BOOK REVIEW: 'Twisting Title IX'
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Since its inception 44 years ago, Title IX has gone from preventing gender-based discrimination to fostering it, according to Robert Shibley, Executive Director of The Foundation for Individual Rights in Education (FIRE).
In the book, “Twisting Title IX,” Shibley outlines the beginnings of Title IX as a simple law to prevent gender-based academic and athletic discrimination in federally funded institutions, then follows its progression over several decades, and concludes by examining the often-archaic interpretation we see today.
"If you overhear a dirty joke that you don’t like, that would be considered sexual harassment."
Shibley also tackles the Office for Civil Rights’ controversial 2011 “Dear Colleague” letter, which mandated that the standard of proof in sexual assault cases be lowered to “preponderance of evidence.”
Using a combination of facts, history, and real-life accounts, Shibley’s book gives an informative and exhaustive explanation of how Title IX is abused on campus.
In an exclusive interview with Campus Reform, Shibley describes Title IX and how it contributes to free speech and other issues.
Campus Reform: In the beginning of the book, you mention a case at Stanford in which the student’s life was ruined because of false accusations of sexual assault. Does this happen more often than is reported in the mainstream news?
Robert Shibley: I think it definitely does. There are currently around 60 to 70 lawsuits from accused students who believe that they’ve been unfairly treated by their college or university. Many of them cite Title IX interpretations by the university or by the federal government as the reason for that unfair treatment.
Campus Reform: Also mentioned in your book is the case of Northwestern professor Laura Kipnis, who was subjected to an unfair trial in which she was not allowed to have a lawyer, nor was she allowed to hear the charges brought against her. Does this type of trial happen often on campus? Has Title IX robbed many students of a fair and proper trial?
Robert Shibley: I can tell you those happen all the time. It’s very frequent for people to be certainly denied a lawyer and very often they don’t have any good sense of what the charges against them might be. I think it is, in large part, the fault of the regulations that are being passed in the name of Title IX, but as I talk about in the book, the actual law says nothing about this at all. It's less about Title IX itself than the way it’s being interpreted in an abusive way by the federal government and by universities.
Campus Reform: How has Title IX contributed to or enabled the increasing tide of suppression of free speech on college campuses?
Robert Shibley: This is unfortunately another abuse from the Office for Civil Rights in the Department of Education along with the Department of Justice, which, in a settlement agreement with the University of Montana, put forth what they called a “blueprint” for sexual misconduct on campus. They redefined sexual harassment to be any unwelcome conduct of a sexual nature, including verbal conduct. If you overhear a dirty joke that you don’t like, that would be considered sexual harassment. If you see a graphic poster or movie, even if you were just accidentally exposed to it, that’s sexual harassment.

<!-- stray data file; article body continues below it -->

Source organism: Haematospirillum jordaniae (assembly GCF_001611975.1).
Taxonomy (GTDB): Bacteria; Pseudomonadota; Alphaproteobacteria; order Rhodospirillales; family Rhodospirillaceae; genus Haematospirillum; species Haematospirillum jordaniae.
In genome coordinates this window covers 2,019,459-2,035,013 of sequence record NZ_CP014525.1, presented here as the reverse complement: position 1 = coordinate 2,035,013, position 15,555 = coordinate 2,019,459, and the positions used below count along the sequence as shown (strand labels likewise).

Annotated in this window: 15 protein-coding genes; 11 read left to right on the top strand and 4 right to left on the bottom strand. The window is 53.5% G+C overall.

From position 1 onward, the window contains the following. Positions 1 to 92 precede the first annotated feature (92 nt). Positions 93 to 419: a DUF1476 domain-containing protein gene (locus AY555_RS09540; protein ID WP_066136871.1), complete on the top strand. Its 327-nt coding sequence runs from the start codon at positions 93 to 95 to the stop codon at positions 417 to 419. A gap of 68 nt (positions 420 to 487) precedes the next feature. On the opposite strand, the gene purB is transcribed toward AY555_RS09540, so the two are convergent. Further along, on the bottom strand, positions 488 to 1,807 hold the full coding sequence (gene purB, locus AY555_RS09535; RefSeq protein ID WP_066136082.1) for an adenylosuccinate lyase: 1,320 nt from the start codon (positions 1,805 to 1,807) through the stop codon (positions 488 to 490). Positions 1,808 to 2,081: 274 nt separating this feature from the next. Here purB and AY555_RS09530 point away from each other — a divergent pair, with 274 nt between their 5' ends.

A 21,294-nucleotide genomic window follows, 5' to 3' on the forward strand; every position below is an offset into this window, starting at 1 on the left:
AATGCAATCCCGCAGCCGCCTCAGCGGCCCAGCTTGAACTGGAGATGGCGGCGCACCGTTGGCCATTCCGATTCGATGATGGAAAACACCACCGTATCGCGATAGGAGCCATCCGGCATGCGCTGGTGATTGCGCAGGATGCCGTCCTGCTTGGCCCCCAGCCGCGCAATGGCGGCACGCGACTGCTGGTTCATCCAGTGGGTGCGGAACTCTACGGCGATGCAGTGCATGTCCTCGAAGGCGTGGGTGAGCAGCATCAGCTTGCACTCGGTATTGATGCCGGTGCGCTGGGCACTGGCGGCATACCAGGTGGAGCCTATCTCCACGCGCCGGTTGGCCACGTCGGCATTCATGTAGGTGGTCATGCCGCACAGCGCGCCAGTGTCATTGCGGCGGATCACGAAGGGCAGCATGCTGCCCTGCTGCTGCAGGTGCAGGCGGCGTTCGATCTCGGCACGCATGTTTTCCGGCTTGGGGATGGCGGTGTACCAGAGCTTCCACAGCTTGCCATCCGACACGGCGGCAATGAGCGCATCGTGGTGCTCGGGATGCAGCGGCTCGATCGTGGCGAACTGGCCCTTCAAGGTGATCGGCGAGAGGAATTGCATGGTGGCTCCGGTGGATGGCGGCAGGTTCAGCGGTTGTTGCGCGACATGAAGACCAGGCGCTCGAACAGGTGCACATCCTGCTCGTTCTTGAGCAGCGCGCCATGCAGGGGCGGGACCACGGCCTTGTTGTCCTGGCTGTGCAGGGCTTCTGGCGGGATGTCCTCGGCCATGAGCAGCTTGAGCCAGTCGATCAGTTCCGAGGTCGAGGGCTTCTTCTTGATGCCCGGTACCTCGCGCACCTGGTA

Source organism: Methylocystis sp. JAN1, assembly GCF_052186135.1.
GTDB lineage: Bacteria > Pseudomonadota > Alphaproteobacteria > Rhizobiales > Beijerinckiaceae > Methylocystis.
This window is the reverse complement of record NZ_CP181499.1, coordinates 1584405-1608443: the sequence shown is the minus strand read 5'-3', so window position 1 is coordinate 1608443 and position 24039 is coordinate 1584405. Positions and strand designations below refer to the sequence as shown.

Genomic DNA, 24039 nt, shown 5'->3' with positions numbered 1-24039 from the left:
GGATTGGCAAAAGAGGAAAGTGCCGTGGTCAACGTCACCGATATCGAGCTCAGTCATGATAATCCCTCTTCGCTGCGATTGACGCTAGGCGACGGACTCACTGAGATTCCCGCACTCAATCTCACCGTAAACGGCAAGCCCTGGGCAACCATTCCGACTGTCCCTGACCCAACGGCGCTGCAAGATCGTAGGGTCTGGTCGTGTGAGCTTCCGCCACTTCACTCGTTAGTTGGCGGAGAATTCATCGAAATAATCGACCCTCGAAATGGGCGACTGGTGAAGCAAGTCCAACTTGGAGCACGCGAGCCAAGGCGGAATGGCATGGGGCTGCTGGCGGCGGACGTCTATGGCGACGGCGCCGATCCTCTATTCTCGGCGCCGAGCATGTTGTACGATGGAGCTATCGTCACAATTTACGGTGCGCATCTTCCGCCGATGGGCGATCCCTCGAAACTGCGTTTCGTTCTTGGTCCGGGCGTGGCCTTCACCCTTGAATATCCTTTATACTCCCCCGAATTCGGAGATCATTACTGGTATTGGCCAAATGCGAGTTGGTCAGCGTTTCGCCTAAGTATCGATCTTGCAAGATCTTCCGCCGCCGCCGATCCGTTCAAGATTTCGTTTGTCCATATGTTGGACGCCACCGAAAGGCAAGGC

The way that OCR tried to get out of the fact that that is obviously not something the Constitution would allow students at public universities to be punished for, they basically said that it is in fact sexual harassment, but you don’t have to punish them for it. They know that it’s a political impossibility for schools to call certain activity sexual harassment and refuse to do anything about it.
Campus Reform: So if a teacher is teaching a touchy subject and a student in their class feels that they’ve been subjected to a harmful environment, could they be charged with sexual harassment?
Robert Shibley: Any unwelcome conduct of a sexual nature, including expression, is considered sexual harassment. There’s nothing in there saying teachers aren’t exempt from this. One of the real problems with the process that the Office for Civil Rights has been using to come up with these unlawful “regulations,” is that they didn’t have to struggle with the question you just asked me. You won’t know until OCR starts its investigation of you, it’s all vague and kind of up to their own opinion, and that’s a big part of the problem. It could be teachers, it could be students, it could be anybody on a college campus; nobody really knows.
Campus Reform: What would be a course of action for students who believe that they’ve been falsely accused by their university’s Title IX office?
Robert Shibley: One thing they can do is contact FIRE; we obviously have a concern with this. Because this is such an important issue and can affect your life profoundly, another thing they can do is hire an attorney and see if there any potential legal remedies. I think in many cases they’re unlikely to be successful because of the state of the law; however, if the university has broken its own rules, which happens often, there’s a good chance that you may have some remedy.
Follow the author of this article on Twitter: @ChrisNuelle